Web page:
Two results are higher acid and a shorter growing season, thanks to later budbreak in spring. “Every 300 feet of elevation gain shortens the growing season by a week,” explains Glenn McGourty, the Ukiah-based UC Davis Extension advisor. “And in October the day starts late, so there are only four hours of photosynthesis.”
Early on, the two varieties that UC Davis recommended for the region were riesling and gamay beaujolais. McFadden complied with the former recommendation, but after being told that Potter Valley was too hot for pinot noir, he chose the red grape that was then taking California by storm.
“Our cabernet was real light and had a nice green-pepper nose,” he recalls. In other words, “It was not what wineries wanted.” Eventually he replaced it with pinot (both noir and gris), as well as gewurztraminer, sauvignon blanc and zinfandel. Until recently, Mike Dashe made a delicious carbonic-maceration wine from the latter called L’Enfant Terrible (a name he now applies to grapes grown on Signal Ridge above Anderson Valley).
“It’s so cool [in Potter Valley] that zinfandel doesn’t develop a lot of color,” Dashe says. “But the wine was like a Cru Beaujolais. When you look around and see what else is planted there, it’s mostly pinot noir and chardonnay.”
“One of our mantras is ‘The right grape in the right place,’” attests Bo Barrett, who has sourced Chateau Montelena riesling solely from Potter Valley since 1986. “Riesling is a cold-climate cultivar—it goes nuts in a warm climate, and in Napa Valley, it’s too vigorous. The only good ones are on Spring Mountain, from Smith-Madrone and Stony Hill. The mesoclimate [of Potter Valley] is far better for northern European cultivars. Down here, riesling is the first grape to pick, but up there, it’s the last. If you can get riesling ripe after Napa Valley cabernet, that’s ideal.”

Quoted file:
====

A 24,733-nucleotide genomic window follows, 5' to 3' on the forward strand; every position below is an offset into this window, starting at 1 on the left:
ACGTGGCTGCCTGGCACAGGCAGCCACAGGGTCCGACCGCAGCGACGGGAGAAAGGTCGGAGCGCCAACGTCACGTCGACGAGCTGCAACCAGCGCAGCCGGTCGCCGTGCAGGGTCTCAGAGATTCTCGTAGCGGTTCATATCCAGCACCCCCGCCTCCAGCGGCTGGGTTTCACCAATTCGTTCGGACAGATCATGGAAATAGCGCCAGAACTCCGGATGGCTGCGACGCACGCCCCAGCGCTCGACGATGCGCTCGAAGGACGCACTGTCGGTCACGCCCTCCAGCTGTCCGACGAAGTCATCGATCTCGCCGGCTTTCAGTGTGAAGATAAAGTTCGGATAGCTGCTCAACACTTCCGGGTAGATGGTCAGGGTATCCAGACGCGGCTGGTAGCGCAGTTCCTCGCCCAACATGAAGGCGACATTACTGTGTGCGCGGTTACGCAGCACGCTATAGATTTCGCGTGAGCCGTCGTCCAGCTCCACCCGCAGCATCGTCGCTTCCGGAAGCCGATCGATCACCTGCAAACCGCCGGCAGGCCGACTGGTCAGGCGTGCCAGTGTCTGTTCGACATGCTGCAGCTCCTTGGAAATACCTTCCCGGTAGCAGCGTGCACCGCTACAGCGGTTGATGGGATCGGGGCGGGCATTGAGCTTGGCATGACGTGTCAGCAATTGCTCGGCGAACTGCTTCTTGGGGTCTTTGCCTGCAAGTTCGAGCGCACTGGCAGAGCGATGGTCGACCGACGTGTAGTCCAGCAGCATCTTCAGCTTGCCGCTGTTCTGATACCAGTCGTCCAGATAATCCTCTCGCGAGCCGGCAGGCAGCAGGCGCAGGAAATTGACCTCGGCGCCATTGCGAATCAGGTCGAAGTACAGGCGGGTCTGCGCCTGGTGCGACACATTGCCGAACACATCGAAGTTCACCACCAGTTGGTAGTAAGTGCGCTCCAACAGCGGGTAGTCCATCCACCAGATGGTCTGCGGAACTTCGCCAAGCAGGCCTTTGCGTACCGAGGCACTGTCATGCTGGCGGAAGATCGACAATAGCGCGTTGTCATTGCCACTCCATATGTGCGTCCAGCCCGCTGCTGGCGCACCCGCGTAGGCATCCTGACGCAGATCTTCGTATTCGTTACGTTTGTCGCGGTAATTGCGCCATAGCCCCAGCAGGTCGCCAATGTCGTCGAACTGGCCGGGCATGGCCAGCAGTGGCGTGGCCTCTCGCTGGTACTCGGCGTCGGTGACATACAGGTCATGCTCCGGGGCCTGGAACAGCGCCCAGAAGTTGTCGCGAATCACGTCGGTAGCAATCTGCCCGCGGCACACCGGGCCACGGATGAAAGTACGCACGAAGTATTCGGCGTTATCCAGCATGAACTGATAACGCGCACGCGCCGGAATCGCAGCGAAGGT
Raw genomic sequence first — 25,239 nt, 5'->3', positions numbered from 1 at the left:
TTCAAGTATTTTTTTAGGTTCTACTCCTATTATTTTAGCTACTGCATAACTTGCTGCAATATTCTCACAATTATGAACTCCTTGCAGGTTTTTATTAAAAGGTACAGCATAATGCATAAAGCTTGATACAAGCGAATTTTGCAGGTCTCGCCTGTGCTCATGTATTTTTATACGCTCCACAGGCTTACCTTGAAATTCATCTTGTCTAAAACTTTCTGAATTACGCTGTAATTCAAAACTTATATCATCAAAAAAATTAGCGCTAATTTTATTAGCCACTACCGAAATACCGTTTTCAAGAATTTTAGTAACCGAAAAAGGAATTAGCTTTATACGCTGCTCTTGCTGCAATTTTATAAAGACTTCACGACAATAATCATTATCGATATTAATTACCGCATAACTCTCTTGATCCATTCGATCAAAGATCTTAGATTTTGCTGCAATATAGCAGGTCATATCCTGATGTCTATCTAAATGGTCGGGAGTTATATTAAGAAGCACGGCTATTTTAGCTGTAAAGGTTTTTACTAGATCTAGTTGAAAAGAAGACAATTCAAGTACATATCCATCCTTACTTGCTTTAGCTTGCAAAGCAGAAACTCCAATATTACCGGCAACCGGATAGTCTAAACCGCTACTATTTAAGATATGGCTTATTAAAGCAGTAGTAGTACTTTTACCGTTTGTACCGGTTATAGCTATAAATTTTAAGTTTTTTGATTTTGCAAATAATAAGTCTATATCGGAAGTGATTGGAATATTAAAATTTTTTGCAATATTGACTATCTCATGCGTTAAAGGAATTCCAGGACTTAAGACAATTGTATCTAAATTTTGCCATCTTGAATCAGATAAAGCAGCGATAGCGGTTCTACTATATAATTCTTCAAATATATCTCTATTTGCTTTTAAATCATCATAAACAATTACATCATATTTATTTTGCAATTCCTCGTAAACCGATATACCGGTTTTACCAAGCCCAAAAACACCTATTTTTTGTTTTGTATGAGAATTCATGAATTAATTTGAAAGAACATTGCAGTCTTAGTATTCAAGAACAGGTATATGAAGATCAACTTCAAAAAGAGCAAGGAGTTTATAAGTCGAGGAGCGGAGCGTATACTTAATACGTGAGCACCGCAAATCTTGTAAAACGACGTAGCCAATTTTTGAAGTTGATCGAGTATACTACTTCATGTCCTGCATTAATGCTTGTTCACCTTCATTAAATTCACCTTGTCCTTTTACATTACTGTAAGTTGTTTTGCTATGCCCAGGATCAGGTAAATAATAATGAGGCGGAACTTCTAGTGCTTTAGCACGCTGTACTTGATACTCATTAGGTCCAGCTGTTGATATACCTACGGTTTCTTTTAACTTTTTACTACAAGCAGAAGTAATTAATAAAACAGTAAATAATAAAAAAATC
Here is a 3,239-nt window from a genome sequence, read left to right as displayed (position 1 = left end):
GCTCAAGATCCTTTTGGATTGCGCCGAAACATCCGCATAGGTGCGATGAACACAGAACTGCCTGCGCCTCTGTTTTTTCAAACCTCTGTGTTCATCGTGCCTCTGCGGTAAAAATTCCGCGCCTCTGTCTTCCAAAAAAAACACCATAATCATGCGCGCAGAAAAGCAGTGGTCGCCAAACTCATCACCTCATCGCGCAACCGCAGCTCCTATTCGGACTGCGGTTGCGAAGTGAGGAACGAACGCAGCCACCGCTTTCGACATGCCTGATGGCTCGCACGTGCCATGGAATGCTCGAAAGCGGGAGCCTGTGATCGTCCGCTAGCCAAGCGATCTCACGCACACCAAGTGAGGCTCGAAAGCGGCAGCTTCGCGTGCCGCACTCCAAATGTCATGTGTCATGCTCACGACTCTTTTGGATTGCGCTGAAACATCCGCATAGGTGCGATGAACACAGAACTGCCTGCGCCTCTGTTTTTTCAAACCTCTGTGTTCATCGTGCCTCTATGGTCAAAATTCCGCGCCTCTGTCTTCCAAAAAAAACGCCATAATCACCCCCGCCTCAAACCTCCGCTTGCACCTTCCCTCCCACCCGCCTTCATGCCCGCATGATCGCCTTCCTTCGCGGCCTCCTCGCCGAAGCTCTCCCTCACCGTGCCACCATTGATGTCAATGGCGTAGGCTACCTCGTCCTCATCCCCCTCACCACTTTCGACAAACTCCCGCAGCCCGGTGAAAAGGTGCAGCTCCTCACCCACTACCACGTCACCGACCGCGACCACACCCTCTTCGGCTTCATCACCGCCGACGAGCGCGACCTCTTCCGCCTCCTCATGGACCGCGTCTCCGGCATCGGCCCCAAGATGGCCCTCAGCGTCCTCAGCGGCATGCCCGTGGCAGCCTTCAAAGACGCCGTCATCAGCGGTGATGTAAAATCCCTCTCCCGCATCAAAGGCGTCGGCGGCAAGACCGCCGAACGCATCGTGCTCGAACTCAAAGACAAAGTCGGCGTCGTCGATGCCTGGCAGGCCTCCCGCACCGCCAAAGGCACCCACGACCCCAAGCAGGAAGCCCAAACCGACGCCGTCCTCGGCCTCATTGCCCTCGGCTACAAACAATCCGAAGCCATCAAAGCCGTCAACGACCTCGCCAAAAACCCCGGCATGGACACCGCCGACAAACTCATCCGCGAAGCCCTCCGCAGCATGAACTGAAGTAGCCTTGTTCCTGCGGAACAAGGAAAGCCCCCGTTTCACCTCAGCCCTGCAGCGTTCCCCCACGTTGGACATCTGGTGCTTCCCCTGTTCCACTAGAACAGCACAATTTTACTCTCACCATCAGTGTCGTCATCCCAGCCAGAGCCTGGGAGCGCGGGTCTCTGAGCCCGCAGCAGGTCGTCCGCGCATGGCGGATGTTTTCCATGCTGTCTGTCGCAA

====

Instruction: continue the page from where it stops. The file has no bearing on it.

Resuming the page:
Prior to the 1976 Judgment of Paris, where Chateau Montelena took top honors for chardonnay, riesling was its main white wine. Thus, when Barrett’s grower replanted, he proceeded to scour Northern California for a suitable source. “The one we liked best by far and away was from Hidden Cellars [in Mendocino County],” whose winemakers, Dennis Patton and Greg Graziano, told him that the origin was Potter Valley.
“What’s rare and special about Potter Valley riesling is that, when it doesn’t rain, you can get it fully ripe with zero botrytis,” Barrett says. “We definitely cannot make German- or Alsatian-style riesling in California, but I think we can make something that nobody else makes—except sometimes Austria in one of their magic vintages.”
“Riesling is kind of an odd grape—but all of them are,” McFadden says. “Sometimes it’s ripe by flavor at twenty-two [degrees Brix], sometimes it’s not. Two years ago ours was dry, but last year it had more fruit. I like it that way, but it didn’t sell.”
Sadly, the most recent crop didn’t sell for a different reason: smoke taint from the Ranch Fire, which incinerated 400,000 acres near Potter Valley in midsummer. The year before that, the catastrophic Redwood Valley blaze surrounded McFadden’s property on three sides, but the farm escaped damage—a fact that, like his business, he attributes to Eel River water. “If we’re going to get evacuated,” he says, “we’ll just run down to the vineyards where the sprinklers are.”
Potter Valley’s aqueous future is currently unclear. During the past century, overfishing and clearcutting devastated the Eel River salmon population, and as a partial consequence, water diversions into Potter Valley have been reduced by a third since 2007. Pacific Gas and Electric now plans to hand the hydro project over to a qualifying outside agency, such as the Mendocino County Inland Water and Power Commission; its board of directors includes McFadden, who believes that today the watershed is depleted primarily by outlaw marijuana growers.
As a result, “I don’t wave to people anymore,” McFadden reports. “It might be a dope grower who would think he’s worth waving to.”
It may seem counterintuitive that wine and weed should be battling for water in Mendocino County, where the two have coexisted for years. But maybe the fight is just getting started. Marijuana may now be legal, but without water, there would be no Potter Valley wine.